Nothing much can be told inside though, and without photos it'll be boring to explain it all in details. As scheduled, participants had their breakfast in the cafetaria, completed some documentations (NDA, photo release, reimbursement, etc.), welcomed by the engineering director of Google Sydney, and spent some time downloading and preparing their assigned workstations for the actual competition. The screens were big, internet were fast, just perfect for the competition.
A quick tour around the office (it's a wonderful workplace environment) followed after that (no photos allowed, I guess), and it's now time for lunch. Some participants also tried a game or two on the pool table, until the time for the competition comes.
Since the problemset are publicly available in the Code Jam website, I think it's also allowed for me to post how I did in the competition (you may also want to see the problemset for APAC Regional Onsite to know what I'm talking about below):
- I started with problem A, which seems like another ad-hoc problem. After spending nearly an hour, I found that it's quite tricky and I gave it up (thinking to return later if I'm finished with the other problems). A lot of other participants also had not solved this problem, although some did.
- I moved to problem D, in which I solved the small input in less than ten minutes. The large input is quite hard, you need some matching-on-a-tree algorithm which I never tried before, while for the small input all you need is the STL next_permutation and some code for checking the validity.
- I then moved to problem B, which seems to be solvable (including the large) with simple DFS with some prunning. Coded for a while, and got the small input accepted. By that time, it was only around 20 minutes until the end of the round. I optimized the code a little (added some prunning), and run it on the large input, in which my solution runs quite fast (less than a minute or so). Unfortunately, my large submission was not correct (stupid bugs, I presume), but that doesn't matter actually since it won't advance me to the finals anyway.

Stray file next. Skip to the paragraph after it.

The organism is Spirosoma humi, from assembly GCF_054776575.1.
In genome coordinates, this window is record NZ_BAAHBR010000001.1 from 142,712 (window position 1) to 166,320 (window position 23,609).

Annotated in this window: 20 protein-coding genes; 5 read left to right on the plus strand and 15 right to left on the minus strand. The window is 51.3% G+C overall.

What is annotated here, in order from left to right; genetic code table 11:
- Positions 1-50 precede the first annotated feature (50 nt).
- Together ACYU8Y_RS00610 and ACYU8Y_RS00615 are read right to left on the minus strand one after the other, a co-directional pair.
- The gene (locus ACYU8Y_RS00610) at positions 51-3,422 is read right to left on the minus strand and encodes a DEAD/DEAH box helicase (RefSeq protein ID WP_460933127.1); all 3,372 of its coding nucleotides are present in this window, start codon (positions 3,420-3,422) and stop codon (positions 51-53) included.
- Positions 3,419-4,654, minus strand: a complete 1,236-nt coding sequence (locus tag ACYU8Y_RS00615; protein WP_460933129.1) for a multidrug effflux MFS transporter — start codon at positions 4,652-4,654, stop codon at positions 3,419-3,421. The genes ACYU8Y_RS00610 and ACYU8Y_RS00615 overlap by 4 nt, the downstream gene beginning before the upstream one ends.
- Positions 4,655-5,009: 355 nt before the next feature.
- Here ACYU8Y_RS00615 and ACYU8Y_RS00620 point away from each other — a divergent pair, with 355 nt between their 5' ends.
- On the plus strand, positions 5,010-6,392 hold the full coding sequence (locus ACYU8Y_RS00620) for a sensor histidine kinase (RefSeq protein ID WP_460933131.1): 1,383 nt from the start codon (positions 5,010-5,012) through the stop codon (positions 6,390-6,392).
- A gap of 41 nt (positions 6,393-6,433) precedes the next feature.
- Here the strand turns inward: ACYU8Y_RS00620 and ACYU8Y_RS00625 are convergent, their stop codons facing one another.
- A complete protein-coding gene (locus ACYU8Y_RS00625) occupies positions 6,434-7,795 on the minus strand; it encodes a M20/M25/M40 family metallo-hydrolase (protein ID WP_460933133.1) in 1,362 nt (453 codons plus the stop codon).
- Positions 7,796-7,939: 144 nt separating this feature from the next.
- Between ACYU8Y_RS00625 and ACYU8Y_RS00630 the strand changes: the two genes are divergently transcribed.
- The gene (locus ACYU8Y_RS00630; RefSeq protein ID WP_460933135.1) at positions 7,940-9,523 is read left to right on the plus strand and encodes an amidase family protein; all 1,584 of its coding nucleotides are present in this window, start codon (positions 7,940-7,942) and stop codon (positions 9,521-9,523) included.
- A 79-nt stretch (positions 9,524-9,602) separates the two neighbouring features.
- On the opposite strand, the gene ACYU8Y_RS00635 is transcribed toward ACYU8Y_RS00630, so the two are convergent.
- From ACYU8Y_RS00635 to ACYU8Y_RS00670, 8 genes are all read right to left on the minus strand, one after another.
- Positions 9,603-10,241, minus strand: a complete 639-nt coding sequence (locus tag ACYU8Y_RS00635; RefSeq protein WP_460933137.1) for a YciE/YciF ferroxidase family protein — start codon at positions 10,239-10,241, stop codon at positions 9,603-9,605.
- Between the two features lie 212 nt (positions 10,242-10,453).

- I then returned to problem A small. Tried several ways, but never tried the correct one, so out of so many submissions until the end of the round, I never solved it. It would've advanced me to the world finals if I did, and it's rather disappointing to find out later (thanks to Ardian, Prima, and Bramandia) that the solution is quite easy.
The (unofficial) result was announced soon after, by John Dethridge with his admin login. A few hours later, the official result came out and we found out that there are 3 Code Jammers from Sydney onsite who made it to the finals (Triple_M, Ardian KP, and kinaba).
We then returned to the hotel, and said goodbye to some participants who are returning that night, including Irvan Jahja (who would fly to Jakarta via Hong Kong, which would take more than twice the time and money needed compared to flying directly). After resting for a while, we're out for dinner with John Dethridge and some other Googlers in Darling Harbour.
Since we did not take any group picture during the day, I decided to have one after our dinner, here we are.
After saying goodbye to the other Code Jammers and Googlers, some of us decided to have a walk around Darling Harbour (whose view at night makes perfect postcard photos) and also tried the monorail (which was expensive, and not quite scenic when you take it at night). This time, I brought my tripod with me, and the photos were fantastic.
On our way back to the hotel, we visited a convenience store just across the street, and took these photos at the front of the hotel as well.
Since it's nearly midnight already, I decided to return to the room and have some rest. I'll be having interviews on the next day, so I sort of needed some good rest that night.
(All photos are copyrighted, please ask for permission before reproducing)